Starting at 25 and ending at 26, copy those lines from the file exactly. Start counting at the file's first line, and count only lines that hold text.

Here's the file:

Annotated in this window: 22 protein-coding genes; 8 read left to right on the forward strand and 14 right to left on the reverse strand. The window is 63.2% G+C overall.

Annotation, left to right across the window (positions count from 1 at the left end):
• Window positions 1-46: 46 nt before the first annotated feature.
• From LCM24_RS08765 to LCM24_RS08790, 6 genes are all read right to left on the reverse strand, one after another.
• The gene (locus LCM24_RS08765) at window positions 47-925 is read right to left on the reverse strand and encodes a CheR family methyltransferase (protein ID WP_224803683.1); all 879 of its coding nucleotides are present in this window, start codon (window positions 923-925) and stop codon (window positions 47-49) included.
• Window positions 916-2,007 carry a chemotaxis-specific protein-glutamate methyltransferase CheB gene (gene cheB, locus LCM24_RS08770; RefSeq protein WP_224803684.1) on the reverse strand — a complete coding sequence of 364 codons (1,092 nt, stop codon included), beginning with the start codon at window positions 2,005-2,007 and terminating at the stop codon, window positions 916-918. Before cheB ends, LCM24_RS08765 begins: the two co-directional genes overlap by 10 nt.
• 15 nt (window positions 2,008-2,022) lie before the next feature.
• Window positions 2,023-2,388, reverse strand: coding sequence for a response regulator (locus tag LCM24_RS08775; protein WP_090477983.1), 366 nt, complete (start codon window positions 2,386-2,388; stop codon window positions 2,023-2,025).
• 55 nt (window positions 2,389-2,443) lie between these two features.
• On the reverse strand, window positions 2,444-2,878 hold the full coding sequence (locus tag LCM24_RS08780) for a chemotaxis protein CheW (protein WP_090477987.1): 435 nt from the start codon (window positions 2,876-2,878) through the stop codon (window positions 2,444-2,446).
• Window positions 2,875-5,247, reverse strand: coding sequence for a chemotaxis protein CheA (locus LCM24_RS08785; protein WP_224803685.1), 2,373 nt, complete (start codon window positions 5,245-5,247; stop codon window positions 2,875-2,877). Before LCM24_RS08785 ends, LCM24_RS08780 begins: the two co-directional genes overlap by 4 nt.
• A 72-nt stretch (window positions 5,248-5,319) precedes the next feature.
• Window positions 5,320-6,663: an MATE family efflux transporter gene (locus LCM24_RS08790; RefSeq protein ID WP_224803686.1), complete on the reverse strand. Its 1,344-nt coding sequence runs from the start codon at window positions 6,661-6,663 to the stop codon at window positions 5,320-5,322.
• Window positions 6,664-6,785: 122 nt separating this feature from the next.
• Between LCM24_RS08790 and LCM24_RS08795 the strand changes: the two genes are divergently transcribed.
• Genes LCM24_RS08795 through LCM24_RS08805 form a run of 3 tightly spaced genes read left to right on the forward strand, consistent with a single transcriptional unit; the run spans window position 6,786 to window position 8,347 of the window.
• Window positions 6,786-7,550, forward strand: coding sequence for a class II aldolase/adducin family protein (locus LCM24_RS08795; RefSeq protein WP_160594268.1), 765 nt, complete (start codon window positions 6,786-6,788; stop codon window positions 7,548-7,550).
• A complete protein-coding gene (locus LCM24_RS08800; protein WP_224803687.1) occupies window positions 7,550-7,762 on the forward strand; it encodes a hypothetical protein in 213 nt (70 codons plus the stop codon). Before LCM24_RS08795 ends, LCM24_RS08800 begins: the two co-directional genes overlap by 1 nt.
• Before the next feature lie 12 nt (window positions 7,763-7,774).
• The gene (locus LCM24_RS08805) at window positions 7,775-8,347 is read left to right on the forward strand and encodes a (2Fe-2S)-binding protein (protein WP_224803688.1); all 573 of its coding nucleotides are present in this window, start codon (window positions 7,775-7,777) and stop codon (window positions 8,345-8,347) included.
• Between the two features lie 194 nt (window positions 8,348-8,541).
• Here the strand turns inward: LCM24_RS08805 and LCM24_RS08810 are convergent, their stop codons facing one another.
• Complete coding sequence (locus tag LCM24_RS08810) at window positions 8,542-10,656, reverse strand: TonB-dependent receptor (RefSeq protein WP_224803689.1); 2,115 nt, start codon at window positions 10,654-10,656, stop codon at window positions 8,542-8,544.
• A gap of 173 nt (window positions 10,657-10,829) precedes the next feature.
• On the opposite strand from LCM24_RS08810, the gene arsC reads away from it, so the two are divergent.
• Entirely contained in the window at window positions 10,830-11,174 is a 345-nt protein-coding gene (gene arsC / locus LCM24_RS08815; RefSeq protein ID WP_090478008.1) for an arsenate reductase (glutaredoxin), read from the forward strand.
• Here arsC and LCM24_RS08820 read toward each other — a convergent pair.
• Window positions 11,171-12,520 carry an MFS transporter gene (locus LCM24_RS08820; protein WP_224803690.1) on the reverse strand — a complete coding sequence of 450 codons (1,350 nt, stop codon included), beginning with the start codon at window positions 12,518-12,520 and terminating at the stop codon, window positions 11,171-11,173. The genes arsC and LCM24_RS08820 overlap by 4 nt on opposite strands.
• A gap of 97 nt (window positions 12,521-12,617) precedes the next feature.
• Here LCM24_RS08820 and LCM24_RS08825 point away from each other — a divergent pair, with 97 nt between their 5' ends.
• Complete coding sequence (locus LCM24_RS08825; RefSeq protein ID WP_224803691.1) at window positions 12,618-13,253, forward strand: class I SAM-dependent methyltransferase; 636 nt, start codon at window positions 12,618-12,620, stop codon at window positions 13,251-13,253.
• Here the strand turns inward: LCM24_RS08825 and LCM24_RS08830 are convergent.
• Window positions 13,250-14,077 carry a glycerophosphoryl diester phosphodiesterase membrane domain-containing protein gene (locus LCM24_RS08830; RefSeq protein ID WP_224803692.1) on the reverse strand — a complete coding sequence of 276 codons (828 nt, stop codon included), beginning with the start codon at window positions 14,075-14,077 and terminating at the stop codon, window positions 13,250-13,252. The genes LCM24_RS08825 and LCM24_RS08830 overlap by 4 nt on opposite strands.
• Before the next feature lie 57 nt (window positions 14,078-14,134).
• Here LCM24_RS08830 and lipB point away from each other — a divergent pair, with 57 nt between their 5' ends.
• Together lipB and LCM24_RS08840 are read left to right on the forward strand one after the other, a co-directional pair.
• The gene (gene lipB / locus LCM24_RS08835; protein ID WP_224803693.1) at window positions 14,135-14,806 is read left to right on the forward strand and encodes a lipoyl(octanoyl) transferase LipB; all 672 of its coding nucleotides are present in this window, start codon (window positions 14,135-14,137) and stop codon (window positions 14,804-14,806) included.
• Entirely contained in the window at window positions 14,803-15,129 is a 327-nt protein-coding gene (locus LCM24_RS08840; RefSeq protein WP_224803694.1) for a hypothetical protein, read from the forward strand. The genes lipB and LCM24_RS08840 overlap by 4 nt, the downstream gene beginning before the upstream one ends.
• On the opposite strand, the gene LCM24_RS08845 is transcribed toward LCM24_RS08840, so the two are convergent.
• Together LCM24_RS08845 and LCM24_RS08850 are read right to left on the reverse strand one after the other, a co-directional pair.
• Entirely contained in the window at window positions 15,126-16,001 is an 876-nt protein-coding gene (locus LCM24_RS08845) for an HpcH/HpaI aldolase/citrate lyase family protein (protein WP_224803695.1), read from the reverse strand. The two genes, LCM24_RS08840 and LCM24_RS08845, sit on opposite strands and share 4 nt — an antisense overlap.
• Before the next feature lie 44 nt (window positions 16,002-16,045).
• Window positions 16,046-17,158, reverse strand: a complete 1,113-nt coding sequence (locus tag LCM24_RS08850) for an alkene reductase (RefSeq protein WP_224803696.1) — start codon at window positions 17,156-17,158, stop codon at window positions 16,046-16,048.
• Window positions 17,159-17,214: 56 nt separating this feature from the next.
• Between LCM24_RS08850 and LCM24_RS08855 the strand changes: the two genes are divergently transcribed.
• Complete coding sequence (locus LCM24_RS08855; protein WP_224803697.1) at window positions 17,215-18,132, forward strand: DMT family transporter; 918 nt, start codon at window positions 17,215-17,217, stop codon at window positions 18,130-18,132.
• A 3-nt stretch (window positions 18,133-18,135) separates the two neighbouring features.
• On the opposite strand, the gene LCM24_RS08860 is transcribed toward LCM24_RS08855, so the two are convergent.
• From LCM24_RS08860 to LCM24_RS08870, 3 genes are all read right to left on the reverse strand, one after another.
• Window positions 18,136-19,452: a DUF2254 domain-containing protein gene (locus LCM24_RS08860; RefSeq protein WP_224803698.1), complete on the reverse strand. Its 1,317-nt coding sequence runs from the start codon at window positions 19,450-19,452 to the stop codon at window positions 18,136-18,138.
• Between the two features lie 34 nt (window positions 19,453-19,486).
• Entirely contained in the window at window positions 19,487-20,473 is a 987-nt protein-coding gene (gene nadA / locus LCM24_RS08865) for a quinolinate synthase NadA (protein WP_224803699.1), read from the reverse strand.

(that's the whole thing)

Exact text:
• On the opposite strand from LCM24_RS08810, the gene arsC reads away from it, so the two are divergent.
• Entirely contained in the window at window positions 10,830-11,174 is a 345-nt protein-coding gene (gene arsC / locus LCM24_RS08815; RefSeq protein ID WP_090478008.1) for an arsenate reductase (glutaredoxin), read from the forward strand.